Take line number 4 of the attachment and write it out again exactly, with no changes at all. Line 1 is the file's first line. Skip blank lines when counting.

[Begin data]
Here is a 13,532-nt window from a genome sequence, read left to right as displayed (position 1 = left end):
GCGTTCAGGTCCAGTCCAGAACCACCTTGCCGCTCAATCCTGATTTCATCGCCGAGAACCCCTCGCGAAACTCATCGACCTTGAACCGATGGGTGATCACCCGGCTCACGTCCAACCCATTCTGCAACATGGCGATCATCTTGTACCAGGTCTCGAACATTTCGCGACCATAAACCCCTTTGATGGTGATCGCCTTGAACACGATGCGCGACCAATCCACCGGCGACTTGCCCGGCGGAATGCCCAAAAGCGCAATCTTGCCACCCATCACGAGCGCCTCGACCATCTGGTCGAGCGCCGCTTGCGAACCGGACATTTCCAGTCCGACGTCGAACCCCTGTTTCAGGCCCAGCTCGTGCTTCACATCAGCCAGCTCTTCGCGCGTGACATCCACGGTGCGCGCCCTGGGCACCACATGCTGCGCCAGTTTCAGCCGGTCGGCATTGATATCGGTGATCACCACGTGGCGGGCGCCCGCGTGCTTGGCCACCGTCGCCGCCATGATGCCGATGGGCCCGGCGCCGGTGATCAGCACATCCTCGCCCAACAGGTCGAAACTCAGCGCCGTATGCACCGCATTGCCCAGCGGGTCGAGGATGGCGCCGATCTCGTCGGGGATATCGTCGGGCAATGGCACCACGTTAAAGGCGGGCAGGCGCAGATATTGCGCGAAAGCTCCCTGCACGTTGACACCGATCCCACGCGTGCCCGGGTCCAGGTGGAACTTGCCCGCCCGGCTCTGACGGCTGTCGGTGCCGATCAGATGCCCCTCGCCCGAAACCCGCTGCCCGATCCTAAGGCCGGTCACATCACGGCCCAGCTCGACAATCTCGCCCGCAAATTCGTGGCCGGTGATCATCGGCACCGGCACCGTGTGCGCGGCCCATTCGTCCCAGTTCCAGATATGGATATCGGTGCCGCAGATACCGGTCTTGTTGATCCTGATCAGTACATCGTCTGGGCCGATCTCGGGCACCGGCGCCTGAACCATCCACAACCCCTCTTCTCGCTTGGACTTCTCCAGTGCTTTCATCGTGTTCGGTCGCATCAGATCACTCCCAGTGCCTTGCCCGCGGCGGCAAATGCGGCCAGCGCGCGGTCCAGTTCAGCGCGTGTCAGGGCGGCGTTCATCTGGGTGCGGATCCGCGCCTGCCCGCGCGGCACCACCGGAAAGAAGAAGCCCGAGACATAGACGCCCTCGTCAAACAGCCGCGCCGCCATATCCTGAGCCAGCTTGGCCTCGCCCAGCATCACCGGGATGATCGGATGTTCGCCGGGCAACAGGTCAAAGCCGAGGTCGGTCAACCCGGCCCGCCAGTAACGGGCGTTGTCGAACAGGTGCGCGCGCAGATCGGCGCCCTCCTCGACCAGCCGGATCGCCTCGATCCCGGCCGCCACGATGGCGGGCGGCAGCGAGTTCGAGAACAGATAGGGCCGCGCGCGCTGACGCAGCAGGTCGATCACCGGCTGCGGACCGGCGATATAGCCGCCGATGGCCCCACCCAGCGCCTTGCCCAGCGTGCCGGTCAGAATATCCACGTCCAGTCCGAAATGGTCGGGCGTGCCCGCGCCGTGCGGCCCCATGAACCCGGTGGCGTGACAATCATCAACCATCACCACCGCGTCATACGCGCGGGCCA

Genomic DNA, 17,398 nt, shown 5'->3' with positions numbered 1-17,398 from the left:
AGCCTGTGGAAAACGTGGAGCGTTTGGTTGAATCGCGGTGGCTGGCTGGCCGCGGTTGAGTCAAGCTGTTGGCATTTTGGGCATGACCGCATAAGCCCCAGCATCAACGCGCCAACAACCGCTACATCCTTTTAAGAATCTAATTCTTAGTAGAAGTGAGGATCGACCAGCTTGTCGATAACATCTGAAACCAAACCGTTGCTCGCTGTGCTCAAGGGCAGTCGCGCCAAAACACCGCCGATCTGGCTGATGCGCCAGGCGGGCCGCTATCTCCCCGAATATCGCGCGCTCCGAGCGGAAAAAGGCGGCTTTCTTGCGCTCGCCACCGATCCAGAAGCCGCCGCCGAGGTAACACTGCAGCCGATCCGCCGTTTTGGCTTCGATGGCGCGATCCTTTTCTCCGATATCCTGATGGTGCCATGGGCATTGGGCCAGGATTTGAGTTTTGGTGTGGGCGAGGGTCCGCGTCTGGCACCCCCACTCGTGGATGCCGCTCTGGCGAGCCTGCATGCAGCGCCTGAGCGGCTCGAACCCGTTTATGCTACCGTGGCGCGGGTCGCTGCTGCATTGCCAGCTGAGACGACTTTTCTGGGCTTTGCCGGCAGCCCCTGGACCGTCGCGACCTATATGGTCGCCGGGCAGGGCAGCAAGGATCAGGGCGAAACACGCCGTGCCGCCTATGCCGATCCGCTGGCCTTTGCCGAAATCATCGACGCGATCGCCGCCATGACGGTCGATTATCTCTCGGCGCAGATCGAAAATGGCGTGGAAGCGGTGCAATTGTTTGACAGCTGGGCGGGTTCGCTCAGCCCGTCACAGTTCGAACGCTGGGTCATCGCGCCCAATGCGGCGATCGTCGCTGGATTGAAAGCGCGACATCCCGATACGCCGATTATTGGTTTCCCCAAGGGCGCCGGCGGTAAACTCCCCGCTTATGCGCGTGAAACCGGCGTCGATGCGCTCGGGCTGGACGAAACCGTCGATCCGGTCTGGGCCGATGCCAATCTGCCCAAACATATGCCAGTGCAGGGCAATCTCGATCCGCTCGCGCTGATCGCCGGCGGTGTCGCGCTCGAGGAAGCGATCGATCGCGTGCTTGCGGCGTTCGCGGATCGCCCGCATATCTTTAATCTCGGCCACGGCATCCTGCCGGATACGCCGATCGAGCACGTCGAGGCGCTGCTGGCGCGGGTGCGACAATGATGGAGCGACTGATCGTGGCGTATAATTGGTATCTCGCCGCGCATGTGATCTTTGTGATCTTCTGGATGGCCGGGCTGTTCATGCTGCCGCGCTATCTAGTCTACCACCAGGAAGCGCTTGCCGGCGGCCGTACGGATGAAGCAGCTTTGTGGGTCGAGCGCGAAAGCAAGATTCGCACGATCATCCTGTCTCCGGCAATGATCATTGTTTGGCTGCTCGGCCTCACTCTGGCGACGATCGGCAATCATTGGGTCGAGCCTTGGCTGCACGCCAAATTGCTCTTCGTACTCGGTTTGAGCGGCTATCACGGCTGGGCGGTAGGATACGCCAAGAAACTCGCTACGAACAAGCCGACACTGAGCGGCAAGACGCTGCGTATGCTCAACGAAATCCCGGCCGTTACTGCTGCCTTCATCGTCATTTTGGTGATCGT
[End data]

AGCCTGTGGAAAACGTGGAGCGTTTGGTTGAATCGCGGTGGCTGGCTGGCCGCGGTTGAGTCAAGCTGTTGGCATTTTGGGCATGACCGCATAAGCCCCAGCATCAACGCGCCAACAACCGCTACATCCTTTTAAGAATCTAATTCTTAGTAGAAGTGAGGATCGACCAGCTTGTCGATAACATCTGAAACCAAACCGTTGCTCGCTGTGCTCAAGGGCAGTCGCGCCAAAACACCGCCGATCTGGCTGATGCGCCAGGCGGGCCGCTATCTCCCCGAATATCGCGCGCTCCGAGCGGAAAAAGGCGGCTTTCTTGCGCTCGCCACCGATCCAGAAGCCGCCGCCGAGGTAACACTGCAGCCGATCCGCCGTTTTGGCTTCGATGGCGCGATCCTTTTCTCCGATATCCTGATGGTGCCATGGGCATTGGGCCAGGATTTGAGTTTTGGTGTGGGCGAGGGTCCGCGTCTGGCACCCCCACTCGTGGATGCCGCTCTGGCGAGCCTGCATGCAGCGCCTGAGCGGCTCGAACCCGTTTATGCTACCGTGGCGCGGGTCGCTGCTGCATTGCCAGCTGAGACGACTTTTCTGGGCTTTGCCGGCAGCCCCTGGACCGTCGCGACCTATATGGTCGCCGGGCAGGGCAGCAAGGATCAGGGCGAAACACGCCGTGCCGCCTATGCCGATCCGCTGGCCTTTGCCGAAATCATCGACGCGATCGCCGCCATGACGGTCGATTATCTCTCGGCGCAGATCGAAAATGGCGTGGAAGCGGTGCAATTGTTTGACAGCTGGGCGGGTTCGCTCAGCCCGTCACAGTTCGAACGCTGGGTCATCGCGCCCAATGCGGCGATCGTCGCTGGATTGAAAGCGCGACATCCCGATACGCCGATTATTGGTTTCCCCAAGGGCGCCGGCGGTAAACTCCCCGCTTATGCGCGTGAAACCGGCGTCGATGCGCTCGGGCTGGACGAAACCGTCGATCCGGTCTGGGCCGATGCCAATCTGCCCAAACATATGCCAGTGCAGGGCAATCTCGATCCGCTCGCGCTGATCGCCGGCGGTGTCGCGCTCGAGGAAGCGATCGATCGCGTGCTTGCGGCGTTCGCGGATCGCCCGCATATCTTTAATCTCGGCCACGGCATCCTGCCGGATACGCCGATCGAGCACGTCGAGGCGCTGCTGGCGCGGGTGCGACAATGATGGAGCGACTGATCGTGGCGTATAATTGGTATCTCGCCGCGCATGTGATCTTTGTGATCTTCTGGATGGCCGGGCTGTTCATGCTGCCGCGCTATCTAGTCTACCACCAGGAAGCGCTTGCCGGCGGCCGTACGGATGAAGCAGCTTTGTGGGTCGAGCGCGAAAGCAAGATTCGCACGATCATCCTGTCTCCGGCAATGATCATTGTTTGGCTGCTCGGCCTCACTCTGGCGACGATCGGCAATCATTGGGTCGAGCCTTGGCTGCACGCCAAATTGCTCTTCGTACTCGGTTTGAGCGGCTATCACGGCTGGGCGGTAGGATACGCCAAGAAACTCGCTACGAACAAGCCGACACTGAGCGGCAAGACGCTGCGTATGCTCAACGAAATCCCGGCCGTTACTGCTGCCTTCATCGTCATTTTGGTGATCGT